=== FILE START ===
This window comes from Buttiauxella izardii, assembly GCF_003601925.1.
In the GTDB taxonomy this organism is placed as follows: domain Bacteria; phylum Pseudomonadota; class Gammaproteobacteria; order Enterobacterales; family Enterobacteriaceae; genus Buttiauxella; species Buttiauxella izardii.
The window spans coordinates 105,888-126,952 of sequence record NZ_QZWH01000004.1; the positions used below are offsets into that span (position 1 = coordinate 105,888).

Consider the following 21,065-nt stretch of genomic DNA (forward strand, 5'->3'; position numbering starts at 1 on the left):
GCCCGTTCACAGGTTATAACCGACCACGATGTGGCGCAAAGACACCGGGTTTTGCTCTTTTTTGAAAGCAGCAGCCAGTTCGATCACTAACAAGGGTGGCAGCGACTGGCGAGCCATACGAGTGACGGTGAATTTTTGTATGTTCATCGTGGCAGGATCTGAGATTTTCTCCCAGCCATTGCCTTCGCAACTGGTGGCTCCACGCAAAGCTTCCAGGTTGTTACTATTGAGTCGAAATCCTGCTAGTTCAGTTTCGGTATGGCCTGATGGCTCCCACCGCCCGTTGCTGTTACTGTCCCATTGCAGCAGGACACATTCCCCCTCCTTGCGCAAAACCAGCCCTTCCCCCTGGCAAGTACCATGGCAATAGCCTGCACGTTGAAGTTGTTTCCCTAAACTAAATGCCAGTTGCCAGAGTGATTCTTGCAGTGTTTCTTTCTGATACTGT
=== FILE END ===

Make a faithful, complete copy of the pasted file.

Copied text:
This window comes from Buttiauxella izardii, assembly GCF_003601925.1.
In the GTDB taxonomy this organism is placed as follows: domain Bacteria; phylum Pseudomonadota; class Gammaproteobacteria; order Enterobacterales; family Enterobacteriaceae; genus Buttiauxella; species Buttiauxella izardii.
The window spans coordinates 105,888-126,952 of sequence record NZ_QZWH01000004.1; the positions used below are offsets into that span (position 1 = coordinate 105,888).

Consider the following 21,065-nt stretch of genomic DNA (forward strand, 5'->3'; position numbering starts at 1 on the left):
GCCCGTTCACAGGTTATAACCGACCACGATGTGGCGCAAAGACACCGGGTTTTGCTCTTTTTTGAAAGCAGCAGCCAGTTCGATCACTAACAAGGGTGGCAGCGACTGGCGAGCCATACGAGTGACGGTGAATTTTTGTATGTTCATCGTGGCAGGATCTGAGATTTTCTCCCAGCCATTGCCTTCGCAACTGGTGGCTCCACGCAAAGCTTCCAGGTTGTTACTATTGAGTCGAAATCCTGCTAGTTCAGTTTCGGTATGGCCTGATGGCTCCCACCGCCCGTTGCTGTTACTGTCCCATTGCAGCAGGACACATTCCCCCTCCTTGCGCAAAACCAGCCCTTCCCCCTGGCAAGTACCATGGCAATAGCCTGCACGTTGAAGTTGTTTCCCTAAACTAAATGCCAGTTGCCAGAGTGATTCTTGCAGTGTTTCTTTCTGATACTGT